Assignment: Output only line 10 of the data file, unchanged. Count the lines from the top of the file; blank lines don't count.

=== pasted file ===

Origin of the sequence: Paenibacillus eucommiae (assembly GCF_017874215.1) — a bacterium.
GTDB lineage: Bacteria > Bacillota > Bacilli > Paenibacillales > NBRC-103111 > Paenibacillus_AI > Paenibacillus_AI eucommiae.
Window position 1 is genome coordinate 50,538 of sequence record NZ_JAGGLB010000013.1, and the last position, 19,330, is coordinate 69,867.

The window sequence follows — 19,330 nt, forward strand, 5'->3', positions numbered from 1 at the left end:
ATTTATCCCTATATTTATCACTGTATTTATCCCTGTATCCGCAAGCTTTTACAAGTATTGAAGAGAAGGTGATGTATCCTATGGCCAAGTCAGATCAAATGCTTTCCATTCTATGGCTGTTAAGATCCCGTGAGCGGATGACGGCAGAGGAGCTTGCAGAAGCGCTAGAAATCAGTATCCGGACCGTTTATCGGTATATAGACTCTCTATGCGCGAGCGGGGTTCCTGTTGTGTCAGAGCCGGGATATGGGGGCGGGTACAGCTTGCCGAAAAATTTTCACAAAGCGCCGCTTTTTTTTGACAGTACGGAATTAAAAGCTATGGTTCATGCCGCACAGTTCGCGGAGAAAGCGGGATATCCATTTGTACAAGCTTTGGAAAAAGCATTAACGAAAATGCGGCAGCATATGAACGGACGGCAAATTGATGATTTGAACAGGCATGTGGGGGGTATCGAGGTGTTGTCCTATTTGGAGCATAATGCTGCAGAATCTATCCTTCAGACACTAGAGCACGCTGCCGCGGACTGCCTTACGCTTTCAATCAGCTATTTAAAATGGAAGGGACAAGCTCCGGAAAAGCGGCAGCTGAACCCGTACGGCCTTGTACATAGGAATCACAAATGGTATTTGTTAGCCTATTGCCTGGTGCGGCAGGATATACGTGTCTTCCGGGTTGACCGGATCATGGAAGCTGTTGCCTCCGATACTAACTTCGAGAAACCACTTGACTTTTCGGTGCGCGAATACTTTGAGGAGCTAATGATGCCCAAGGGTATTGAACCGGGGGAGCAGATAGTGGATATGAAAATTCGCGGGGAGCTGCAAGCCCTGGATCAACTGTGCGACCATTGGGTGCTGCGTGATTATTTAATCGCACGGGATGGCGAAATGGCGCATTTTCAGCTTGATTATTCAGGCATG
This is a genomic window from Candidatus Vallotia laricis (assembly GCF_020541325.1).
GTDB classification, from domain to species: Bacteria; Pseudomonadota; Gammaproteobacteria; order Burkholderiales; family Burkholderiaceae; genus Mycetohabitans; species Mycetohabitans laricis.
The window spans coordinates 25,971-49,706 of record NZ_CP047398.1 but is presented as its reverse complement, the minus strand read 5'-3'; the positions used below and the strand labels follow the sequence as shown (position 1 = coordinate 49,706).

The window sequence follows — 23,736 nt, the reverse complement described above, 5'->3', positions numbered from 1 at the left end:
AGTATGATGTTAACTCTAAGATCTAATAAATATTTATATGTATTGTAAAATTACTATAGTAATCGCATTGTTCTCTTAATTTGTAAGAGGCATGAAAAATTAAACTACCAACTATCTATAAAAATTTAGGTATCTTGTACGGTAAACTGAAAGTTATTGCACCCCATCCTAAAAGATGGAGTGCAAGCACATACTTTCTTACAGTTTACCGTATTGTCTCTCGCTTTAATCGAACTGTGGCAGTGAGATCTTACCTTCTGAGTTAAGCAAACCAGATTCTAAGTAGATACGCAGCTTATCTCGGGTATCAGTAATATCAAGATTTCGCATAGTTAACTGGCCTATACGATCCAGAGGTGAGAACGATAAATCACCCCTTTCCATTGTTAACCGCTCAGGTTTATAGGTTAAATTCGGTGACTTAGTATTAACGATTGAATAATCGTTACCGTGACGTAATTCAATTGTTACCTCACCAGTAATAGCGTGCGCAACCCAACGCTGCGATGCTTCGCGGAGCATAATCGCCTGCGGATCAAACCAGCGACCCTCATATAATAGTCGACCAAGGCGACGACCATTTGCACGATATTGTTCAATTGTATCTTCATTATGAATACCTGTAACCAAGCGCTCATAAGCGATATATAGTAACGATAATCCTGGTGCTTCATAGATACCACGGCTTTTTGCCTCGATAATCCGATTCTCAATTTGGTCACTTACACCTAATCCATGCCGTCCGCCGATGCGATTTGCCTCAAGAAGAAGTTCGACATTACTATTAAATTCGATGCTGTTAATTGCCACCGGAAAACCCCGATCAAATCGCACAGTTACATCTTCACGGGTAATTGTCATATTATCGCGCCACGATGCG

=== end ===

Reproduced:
AGTATGATGTTAACTCTAAGATCTAATAAATATTTATATGTATTGTAAAATTACTATAGTAATCGCATTGTTCTCTTAATTTGTAAGAGGCATGAAAAATTAAACTACCAACTATCTATAAAAATTTAGGTATCTTGTACGGTAAACTGAAAGTTATTGCACCCCATCCTAAAAGATGGAGTGCAAGCACATACTTTCTTACAGTTTACCGTATTGTCTCTCGCTTTAATCGAACTGTGGCAGTGAGATCTTACCTTCTGAGTTAAGCAAACCAGATTCTAAGTAGATACGCAGCTTATCTCGGGTATCAGTAATATCAAGATTTCGCATAGTTAACTGGCCTATACGATCCAGAGGTGAGAACGATAAATCACCCCTTTCCATTGTTAACCGCTCAGGTTTATAGGTTAAATTCGGTGACTTAGTATTAACGATTGAATAATCGTTACCGTGACGTAATTCAATTGTTACCTCACCAGTAATAGCGTGCGCAACCCAACGCTGCGATGCTTCGCGGAGCATAATCGCCTGCGGATCAAACCAGCGACCCTCATATAATAGTCGACCAAGGCGACGACCATTTGCACGATATTGTTCAATTGTATCTTCATTATGAATACCTGTAACCAAGCGCTCATAAGCGATATATAGTAACGATAATCCTGGTGCTTCATAGATACCACGGCTTTTTGCCTCGATAATCCGATTCTCAATTTGGTCACTTACACCTAATCCATGCCGTCCGCCGATGCGATTTGCCTCAAGAAGAAGTTCGACATTACTATTAAATTCGATGCTGTTAATTGCCACCGGAAAACCCCGATCAAATCGCACAGTTACATCTTCACGGGTAATTGTCATATTATCGCGCCACGATGCG